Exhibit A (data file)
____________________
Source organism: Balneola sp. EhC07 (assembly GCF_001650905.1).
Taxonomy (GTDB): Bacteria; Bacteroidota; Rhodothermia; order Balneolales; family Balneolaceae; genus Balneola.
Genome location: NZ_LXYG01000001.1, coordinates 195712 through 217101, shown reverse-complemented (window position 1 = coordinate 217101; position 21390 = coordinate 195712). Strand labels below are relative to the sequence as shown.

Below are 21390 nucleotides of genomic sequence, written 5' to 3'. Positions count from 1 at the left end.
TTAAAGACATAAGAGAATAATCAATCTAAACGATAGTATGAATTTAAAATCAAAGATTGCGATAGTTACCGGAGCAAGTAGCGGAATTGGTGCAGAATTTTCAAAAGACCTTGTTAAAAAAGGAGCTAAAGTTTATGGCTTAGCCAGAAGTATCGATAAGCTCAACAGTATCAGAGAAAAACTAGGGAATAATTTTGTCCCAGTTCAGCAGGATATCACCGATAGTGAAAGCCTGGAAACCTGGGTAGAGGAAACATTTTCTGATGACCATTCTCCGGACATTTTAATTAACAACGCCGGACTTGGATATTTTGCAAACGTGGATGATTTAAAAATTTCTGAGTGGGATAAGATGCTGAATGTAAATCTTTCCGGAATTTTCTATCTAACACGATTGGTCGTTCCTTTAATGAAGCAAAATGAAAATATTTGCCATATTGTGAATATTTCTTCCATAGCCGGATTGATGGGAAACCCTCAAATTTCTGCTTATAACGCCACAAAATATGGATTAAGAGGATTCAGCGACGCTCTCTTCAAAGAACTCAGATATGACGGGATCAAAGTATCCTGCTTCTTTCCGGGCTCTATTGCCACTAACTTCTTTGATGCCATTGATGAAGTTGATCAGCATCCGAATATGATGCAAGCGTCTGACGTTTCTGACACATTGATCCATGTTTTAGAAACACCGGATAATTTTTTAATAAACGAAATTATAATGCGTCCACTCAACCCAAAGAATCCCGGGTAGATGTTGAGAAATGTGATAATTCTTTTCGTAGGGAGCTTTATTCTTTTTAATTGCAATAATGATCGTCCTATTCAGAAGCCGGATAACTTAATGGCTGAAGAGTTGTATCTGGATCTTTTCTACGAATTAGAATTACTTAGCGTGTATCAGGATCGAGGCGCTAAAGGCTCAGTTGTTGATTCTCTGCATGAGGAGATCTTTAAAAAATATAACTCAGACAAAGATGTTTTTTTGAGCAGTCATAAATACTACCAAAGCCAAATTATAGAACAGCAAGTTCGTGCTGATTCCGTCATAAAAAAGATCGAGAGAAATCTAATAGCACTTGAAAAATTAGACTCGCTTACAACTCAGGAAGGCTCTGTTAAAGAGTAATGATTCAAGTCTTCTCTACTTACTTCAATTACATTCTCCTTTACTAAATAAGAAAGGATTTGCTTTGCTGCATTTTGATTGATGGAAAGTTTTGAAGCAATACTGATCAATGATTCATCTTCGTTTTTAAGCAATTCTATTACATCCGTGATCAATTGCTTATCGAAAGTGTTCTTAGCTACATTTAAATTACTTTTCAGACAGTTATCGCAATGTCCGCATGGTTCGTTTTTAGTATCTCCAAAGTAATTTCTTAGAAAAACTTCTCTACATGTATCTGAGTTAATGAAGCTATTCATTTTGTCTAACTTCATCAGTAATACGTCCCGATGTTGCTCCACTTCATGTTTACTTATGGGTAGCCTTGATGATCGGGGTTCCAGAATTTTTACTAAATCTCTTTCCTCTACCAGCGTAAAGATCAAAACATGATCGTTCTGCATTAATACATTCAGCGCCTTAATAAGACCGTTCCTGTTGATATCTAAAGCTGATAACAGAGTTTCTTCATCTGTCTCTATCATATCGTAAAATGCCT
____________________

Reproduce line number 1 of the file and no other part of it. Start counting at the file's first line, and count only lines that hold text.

Source organism: Balneola sp. EhC07 (assembly GCF_001650905.1).